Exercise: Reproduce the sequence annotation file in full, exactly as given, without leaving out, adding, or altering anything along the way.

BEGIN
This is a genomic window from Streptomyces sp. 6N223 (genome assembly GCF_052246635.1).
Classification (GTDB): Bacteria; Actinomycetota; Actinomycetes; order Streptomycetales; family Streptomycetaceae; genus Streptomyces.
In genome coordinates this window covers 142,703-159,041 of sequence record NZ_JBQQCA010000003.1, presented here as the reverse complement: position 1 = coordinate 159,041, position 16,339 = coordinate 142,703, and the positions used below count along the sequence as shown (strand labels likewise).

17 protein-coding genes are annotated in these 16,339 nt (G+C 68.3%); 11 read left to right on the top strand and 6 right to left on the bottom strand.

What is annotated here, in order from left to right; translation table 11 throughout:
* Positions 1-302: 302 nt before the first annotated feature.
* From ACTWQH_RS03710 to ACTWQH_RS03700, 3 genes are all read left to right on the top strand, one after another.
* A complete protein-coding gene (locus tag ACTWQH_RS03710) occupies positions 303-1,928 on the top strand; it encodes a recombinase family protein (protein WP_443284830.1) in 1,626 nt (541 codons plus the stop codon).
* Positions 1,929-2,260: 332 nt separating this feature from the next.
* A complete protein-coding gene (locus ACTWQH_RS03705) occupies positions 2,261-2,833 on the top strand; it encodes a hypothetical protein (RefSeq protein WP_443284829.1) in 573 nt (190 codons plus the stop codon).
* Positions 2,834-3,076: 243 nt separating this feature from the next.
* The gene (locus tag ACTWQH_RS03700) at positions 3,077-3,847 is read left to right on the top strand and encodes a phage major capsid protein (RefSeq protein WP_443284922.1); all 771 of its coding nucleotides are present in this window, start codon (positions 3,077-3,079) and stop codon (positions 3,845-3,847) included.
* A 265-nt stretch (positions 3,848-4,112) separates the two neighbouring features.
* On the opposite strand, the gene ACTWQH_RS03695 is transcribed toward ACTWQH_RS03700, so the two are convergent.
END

This is a genomic window from Streptomyces sp. 6N223 (genome assembly GCF_052246635.1).
Classification (GTDB): Bacteria; Actinomycetota; Actinomycetes; order Streptomycetales; family Streptomycetaceae; genus Streptomyces.
In genome coordinates this window covers 142,703-159,041 of sequence record NZ_JBQQCA010000003.1, presented here as the reverse complement: position 1 = coordinate 159,041, position 16,339 = coordinate 142,703, and the positions used below count along the sequence as shown (strand labels likewise).

17 protein-coding genes are annotated in these 16,339 nt (G+C 68.3%); 11 read left to right on the top strand and 6 right to left on the bottom strand.

What is annotated here, in order from left to right; translation table 11 throughout:
* Positions 1-302: 302 nt before the first annotated feature.
* From ACTWQH_RS03710 to ACTWQH_RS03700, 3 genes are all read left to right on the top strand, one after another.
* A complete protein-coding gene (locus tag ACTWQH_RS03710) occupies positions 303-1,928 on the top strand; it encodes a recombinase family protein (protein WP_443284830.1) in 1,626 nt (541 codons plus the stop codon).
* Positions 1,929-2,260: 332 nt separating this feature from the next.
* A complete protein-coding gene (locus ACTWQH_RS03705) occupies positions 2,261-2,833 on the top strand; it encodes a hypothetical protein (RefSeq protein WP_443284829.1) in 573 nt (190 codons plus the stop codon).
* Positions 2,834-3,076: 243 nt separating this feature from the next.
* The gene (locus tag ACTWQH_RS03700) at positions 3,077-3,847 is read left to right on the top strand and encodes a phage major capsid protein (RefSeq protein WP_443284922.1); all 771 of its coding nucleotides are present in this window, start codon (positions 3,077-3,079) and stop codon (positions 3,845-3,847) included.
* A 265-nt stretch (positions 3,848-4,112) separates the two neighbouring features.
* On the opposite strand, the gene ACTWQH_RS03695 is transcribed toward ACTWQH_RS03700, so the two are convergent.